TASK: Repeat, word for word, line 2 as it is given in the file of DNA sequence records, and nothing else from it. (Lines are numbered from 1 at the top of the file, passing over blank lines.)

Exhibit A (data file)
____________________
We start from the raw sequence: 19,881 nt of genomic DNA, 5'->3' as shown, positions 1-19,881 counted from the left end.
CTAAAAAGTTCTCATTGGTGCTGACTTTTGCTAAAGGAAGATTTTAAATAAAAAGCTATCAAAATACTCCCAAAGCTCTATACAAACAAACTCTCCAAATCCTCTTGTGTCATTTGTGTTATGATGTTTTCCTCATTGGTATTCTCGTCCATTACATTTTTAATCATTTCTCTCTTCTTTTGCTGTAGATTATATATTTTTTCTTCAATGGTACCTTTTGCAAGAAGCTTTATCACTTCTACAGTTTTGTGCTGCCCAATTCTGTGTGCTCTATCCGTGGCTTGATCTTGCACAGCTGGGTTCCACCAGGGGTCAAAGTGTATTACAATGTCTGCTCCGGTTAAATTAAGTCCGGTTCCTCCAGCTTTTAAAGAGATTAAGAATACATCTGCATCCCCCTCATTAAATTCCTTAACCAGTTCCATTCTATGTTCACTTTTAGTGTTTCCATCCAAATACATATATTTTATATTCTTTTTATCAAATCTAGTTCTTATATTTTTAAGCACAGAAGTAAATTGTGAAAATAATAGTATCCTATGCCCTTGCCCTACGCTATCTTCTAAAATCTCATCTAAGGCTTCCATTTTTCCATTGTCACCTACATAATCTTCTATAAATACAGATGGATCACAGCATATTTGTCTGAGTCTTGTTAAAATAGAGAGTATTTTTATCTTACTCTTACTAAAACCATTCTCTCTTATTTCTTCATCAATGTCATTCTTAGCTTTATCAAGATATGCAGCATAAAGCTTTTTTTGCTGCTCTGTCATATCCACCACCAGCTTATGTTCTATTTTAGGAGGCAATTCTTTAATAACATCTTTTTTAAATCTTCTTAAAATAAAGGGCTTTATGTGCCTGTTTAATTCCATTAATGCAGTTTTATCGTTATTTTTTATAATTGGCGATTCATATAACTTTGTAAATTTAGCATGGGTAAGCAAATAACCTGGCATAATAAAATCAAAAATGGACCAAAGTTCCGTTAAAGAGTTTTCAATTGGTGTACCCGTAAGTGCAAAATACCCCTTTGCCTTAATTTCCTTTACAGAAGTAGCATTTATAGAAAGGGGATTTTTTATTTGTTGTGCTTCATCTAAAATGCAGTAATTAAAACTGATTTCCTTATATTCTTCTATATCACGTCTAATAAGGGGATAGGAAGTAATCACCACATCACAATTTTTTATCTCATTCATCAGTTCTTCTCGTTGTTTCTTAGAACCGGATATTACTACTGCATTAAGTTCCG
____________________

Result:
CTAAAAAGTTCTCATTGGTGCTGACTTTTGCTAAAGGAAGATTTTAAATAAAAAGCTATCAAAATACTCCCAAAGCTCTATACAAACAAACTCTCCAAATCCTCTTGTGTCATTTGTGTTATGATGTTTTCCTCATTGGTATTCTCGTCCATTACATTTTTAATCATTTCTCTCTTCTTTTGCTGTAGATTATATATTTTTTCTTCAATGGTACCTTTTGCAAGAAGCTTTATCACTTCTACAGTTTTGTGCTGCCCAATTCTGTGTGCTCTATCCGTGGCTTGATCTTGCACAGCTGGGTTCCACCAGGGGTCAAAGTGTATTACAATGTCTGCTCCGGTTAAATTAAGTCCGGTTCCTCCAGCTTTTAAAGAGATTAAGAATACATCTGCATCCCCCTCATTAAATTCCTTAACCAGTTCCATTCTATGTTCACTTTTAGTGTTTCCATCCAAATACATATATTTTATATTCTTTTTATCAAATCTAGTTCTTATATTTTTAAGCACAGAAGTAAATTGTGAAAATAATAGTATCCTATGCCCTTGCCCTACGCTATCTTCTAAAATCTCATCTAAGGCTTCCATTTTTCCATTGTCACCTACATAATCTTCTATAAATACAGATGGATCACAGCATATTTGTCTGAGTCTTGTTAAAATAGAGAGTATTTTTATCTTACTCTTACTAAAACCATTCTCTCTTATTTCTTCATCAATGTCATTCTTAGCTTTATCAAGATATGCAGCATAAAGCTTTTTTTGCTGCTCTGTCATATCCACCACCAGCTTATGTTCTATTTTAGGAGGCAATTCTTTAATAACATCTTTTTTAAATCTTCTTAAAATAAAGGGCTTTATGTGCCTGTTTAATTCCATTAATGCAGTTTTATCGTTATTTTTTATAATTGGCGATTCATATAACTTTGTAAATTTAGCATGGGTAAGCAAATAACCTGGCATAATAAAATCAAAAATGGACCAAAGTTCCGTTAAAGAGTTTTCAATTGGTGTACCCGTAAGTGCAAAATACCCCTTTGCCTTAATTTCCTTTACAGAAGTAGCATTTATAGAAAGGGGATTTTTTATTTGTTGTGCTTCATCTAAAATGCAGTAATTAAAACTGATTTCCTTATATTCTTCTATATCACGTCTAATAAGGGGATAGGAAGTAATCACCACATCACAATTTTTTATCTCATTCATCAGTTCTTCTCGTTGTTTCTTAGAACCGGATATTACTACTGCATTAAGTTCCG